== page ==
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Aluminium extrusion 2
Aluminium Extrusion Process

History of aluminum in aerospace industry

  • Did you know that aluminium makes up 75-80% of modern aircraft? !
  • The history of aluminum in the aerospace industry goes back a long way. In fact, aluminum was used in aviation before airplanes were invented. In the late 19th century, Count Ferdinand Zeppelin used aluminum to make the frames of his famous Zeppelins.
  • Aluminum is light and strong, making it ideal for aircraft construction.  History of aluminum weighs about a third as much as steel, allowing planes to carry more weight or become more fuel efficient. In addition, aluminum’s high corrosion resistance ensures the safety of the aircraft and its passengers.

Common grade of aviation aluminum

2024 — Typically used for aircraft skins, fairings, aircraft structures. Also used for repair and repair.

3003 – This history of aluminum plate is widely used for fairing and baffle plating.

5052 — Often used to make fuel tanks. The 5052 has excellent corrosion resistance (especially in Marine applications).

6061 — Commonly used for aircraft landing pads and many other non-aeronautical structural end uses.

7075 — Usually used to strengthen aircraft structures. 7075 is a high-strength alloy and is one of the most commonly used grades in the aviation industry (second only to 2024).

History of aluminum in aerospace industry

The Wright brothers

  • On December 17, 1903, the Wright brothers made the world’s first human flight in their airplane, the Wright Flyer.
  • At the time, car engines were too bulky to provide enough power to take off, so the Wright brothers built a special engine in which the cylinder block and other parts were made history of aluminum.
  • Since aluminum is not widely used and expensive, the plane itself is made of sitka spruce and a bamboo frame covered with canvas. Due to the aircraft’s low airspeed and limited lift generation capacity, keeping the frame extremely light is essential, with wood being the only feasible material light enough to fly but strong enough to carry the required load.
  • It will take more than a decade for aluminum use to become more common.
History of aluminum3

The First World War

  • Wooden aircraft made their mark in the early days of aviation, but during World War I, lightweight aluminum began to replace wood as an important part of aerospace manufacturing.
  • In 1915, German aircraft designer Hugo Junkers built the world’s first all-metal aircraft; The Junkers J 1 monoplane. Its body is made history of aluminum alloy containing copper, magnesium and manganese.
History of aluminum2

The golden Age of aviation

  • The period between World War I and World War II is known as the Golden Age of aviation
  • In the 1920s, Americans and Europeans competed in aircraft races, which led to innovations in design and performance. The biplane was replaced by a more streamlined monoplane and transitioned to an all-metal frame made of aluminium alloy.
  •  In 1925, the Ford Motor Company entered the airline industry. Henry Ford designed the 4-AT, a three-engine all-metal aircraft using corrugated aluminum. It was called “The Tin Goose” and became an instant hit with passengers and airlines.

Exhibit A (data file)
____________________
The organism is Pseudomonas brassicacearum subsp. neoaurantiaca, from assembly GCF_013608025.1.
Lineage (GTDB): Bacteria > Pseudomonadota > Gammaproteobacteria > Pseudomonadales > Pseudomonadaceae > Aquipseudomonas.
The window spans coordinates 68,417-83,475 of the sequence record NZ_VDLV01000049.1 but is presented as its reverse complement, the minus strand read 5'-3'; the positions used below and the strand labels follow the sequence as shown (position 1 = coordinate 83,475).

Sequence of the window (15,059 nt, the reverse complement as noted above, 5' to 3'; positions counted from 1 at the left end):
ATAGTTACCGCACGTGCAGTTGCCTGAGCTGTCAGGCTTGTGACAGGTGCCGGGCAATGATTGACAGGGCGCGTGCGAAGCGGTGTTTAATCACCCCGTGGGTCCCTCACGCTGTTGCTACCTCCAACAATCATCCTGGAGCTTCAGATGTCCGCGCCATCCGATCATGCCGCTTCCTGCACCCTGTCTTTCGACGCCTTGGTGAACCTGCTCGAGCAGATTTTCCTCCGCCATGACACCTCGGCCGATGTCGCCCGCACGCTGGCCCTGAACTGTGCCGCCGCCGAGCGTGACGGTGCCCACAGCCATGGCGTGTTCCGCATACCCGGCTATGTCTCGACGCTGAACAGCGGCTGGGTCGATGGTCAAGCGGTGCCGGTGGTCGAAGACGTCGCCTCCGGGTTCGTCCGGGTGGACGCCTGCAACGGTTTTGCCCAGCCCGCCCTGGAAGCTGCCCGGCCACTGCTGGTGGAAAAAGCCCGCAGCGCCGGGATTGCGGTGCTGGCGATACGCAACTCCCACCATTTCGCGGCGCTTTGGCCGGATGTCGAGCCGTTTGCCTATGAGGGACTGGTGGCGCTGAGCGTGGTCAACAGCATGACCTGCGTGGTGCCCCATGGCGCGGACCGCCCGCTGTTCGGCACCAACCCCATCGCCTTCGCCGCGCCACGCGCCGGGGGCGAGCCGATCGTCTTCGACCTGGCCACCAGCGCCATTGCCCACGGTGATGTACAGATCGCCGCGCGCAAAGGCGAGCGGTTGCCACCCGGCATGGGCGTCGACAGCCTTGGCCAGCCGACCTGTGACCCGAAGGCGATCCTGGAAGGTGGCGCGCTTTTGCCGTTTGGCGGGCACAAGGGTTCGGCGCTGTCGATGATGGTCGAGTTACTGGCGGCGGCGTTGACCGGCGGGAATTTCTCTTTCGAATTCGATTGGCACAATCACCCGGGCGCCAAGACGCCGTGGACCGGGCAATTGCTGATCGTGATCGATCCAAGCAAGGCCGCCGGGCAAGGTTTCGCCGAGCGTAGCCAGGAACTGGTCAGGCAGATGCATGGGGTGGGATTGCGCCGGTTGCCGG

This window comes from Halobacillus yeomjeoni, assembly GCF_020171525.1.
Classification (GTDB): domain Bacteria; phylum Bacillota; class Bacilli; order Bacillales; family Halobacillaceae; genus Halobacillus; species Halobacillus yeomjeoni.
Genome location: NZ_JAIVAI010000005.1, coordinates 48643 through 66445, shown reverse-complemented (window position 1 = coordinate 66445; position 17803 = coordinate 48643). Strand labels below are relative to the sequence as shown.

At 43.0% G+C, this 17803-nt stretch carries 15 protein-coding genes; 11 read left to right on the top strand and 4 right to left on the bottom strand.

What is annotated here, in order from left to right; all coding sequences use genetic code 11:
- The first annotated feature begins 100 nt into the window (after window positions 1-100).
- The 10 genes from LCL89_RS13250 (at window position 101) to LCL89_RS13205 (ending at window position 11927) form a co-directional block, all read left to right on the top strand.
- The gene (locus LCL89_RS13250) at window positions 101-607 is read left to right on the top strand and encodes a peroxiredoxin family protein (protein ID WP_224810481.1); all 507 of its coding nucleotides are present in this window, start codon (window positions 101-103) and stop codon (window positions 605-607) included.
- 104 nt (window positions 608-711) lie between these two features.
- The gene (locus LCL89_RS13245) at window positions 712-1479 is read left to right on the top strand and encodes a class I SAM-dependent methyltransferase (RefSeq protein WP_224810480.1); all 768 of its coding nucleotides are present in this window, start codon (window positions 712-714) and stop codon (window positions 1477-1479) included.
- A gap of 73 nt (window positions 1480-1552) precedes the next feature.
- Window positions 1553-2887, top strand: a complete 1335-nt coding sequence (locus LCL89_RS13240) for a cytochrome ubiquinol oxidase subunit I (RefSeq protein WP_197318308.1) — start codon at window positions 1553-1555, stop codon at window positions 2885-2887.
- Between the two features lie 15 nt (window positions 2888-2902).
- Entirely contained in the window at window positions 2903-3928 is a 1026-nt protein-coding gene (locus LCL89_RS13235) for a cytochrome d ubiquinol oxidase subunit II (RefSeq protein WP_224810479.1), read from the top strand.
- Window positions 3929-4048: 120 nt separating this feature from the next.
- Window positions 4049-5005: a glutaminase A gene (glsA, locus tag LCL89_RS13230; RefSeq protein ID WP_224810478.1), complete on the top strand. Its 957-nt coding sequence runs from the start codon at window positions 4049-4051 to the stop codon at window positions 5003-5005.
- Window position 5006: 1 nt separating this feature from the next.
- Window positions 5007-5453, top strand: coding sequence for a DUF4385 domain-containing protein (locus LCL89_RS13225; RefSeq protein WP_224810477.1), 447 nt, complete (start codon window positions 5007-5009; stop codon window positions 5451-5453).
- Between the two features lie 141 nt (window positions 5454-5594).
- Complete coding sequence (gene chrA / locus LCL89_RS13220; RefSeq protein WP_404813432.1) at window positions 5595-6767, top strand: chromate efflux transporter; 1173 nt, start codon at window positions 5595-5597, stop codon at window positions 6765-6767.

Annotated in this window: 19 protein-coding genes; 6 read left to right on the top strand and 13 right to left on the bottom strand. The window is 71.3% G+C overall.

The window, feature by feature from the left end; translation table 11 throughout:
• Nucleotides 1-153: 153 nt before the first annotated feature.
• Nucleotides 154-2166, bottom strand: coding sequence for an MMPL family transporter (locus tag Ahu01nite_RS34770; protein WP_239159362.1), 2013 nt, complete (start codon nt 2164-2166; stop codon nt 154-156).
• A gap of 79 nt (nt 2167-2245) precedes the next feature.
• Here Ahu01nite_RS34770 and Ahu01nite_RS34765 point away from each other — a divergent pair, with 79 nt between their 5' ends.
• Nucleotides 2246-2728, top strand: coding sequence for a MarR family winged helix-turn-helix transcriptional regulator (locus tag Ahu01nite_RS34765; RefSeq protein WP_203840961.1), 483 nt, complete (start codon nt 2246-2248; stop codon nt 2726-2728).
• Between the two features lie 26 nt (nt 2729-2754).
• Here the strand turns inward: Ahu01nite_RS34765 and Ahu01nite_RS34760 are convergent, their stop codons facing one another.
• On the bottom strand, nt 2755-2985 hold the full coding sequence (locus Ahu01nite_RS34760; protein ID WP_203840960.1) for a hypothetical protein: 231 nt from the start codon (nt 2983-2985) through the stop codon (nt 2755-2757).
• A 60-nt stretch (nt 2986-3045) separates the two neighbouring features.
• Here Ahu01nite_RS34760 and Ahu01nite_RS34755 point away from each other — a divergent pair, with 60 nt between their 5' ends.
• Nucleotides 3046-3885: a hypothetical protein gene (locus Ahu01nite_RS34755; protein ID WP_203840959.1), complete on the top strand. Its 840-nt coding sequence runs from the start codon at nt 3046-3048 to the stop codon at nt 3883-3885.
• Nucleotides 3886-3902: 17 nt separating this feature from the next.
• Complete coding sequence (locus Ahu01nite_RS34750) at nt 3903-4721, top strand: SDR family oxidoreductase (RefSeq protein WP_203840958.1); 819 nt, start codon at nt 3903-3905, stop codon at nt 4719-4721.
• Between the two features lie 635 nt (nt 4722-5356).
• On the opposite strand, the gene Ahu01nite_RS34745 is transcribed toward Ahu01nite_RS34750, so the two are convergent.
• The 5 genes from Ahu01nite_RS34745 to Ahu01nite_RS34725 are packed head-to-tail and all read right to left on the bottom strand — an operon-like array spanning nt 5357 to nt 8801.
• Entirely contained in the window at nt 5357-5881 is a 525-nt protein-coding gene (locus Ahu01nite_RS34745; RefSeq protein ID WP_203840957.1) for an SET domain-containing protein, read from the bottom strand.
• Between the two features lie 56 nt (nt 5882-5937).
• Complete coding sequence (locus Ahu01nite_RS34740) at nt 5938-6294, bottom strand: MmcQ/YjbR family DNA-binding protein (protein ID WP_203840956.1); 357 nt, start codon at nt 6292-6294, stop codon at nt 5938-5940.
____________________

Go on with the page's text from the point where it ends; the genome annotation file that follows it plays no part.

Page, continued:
• By the mid-1930s, there was a new streamlined aircraft shape with multiple engines with tight covers, retractable landing gear, variable pitch propellers, and stress-skinned aluminum construction.
History of aluminum1

The Second World War

  • During World War II, aluminium was needed for many military applications — notably the construction of aircraft frames — which led to a surge in production.
  • The demand for aluminum was so great that in 1942, Wor-NYC aired a radio program, “Aluminum for Defense,” to encourage Americans to contribute scrap aluminum to the war effort. Aluminum recycling is encouraged, with “Tinfoil Drives” offering free movie tickets in exchange for aluminium foil balls.
  • From July 1940 to August 1945, the United States produced a staggering 296,000 aircraft. More than half are made mainly of aluminum. The US aerospace industry can meet the needs of the US military and its Allies, including the UK. At its peak in 1944, American aircraft factories were producing 11 planes an hour.
  • By the end of the war, the United States had the most powerful air force in the world.

The modern era

  • Since the end of the war, aluminium has become an integral part of aircraft manufacturing. Although the composition of aluminum alloy has improved, the advantages of aluminum remain the same. Aluminium allows designers to build aircraft that are as light as possible, can carry heavy loads, use the least fuel and do not rust.
  • Aluminum is ubiquitous in modern aircraft manufacturing. Concorde, which has been flying at more than twice the speed of sound for 27 years, is made of aluminum.
  • The Boeing 737, the best-selling commercial jetliner that made mass air travel a reality, is 80 percent aluminum.
  • Today’s aircraft use aluminum in the fuselage, wing panes, rudders, exhaust pipes, doors and floors, seats, engine turbines, and cockpit instrumentation.

To explore the universe

  • Aluminum is invaluable not only in aircraft, but also in spacecraft, where light weight and strength make it even more important. In 1957, the Soviet Union launched Sputnik 1, the first satellite made of aluminum alloy.
  • All modern spacecraft are made up of 50 to 90 percent aluminum alloy. Aluminum alloys have been widely used in the Apollo spacecraft, the Skylab space station, the Space shuttle and the International Space Station.
  • The Orion spacecraft currently under development is designed to allow humans to explore asteroids and Mars. Manufacturer Lockheed Martin chose an aluminum-lithium alloy as Orion’s main structural component.
History of aluminum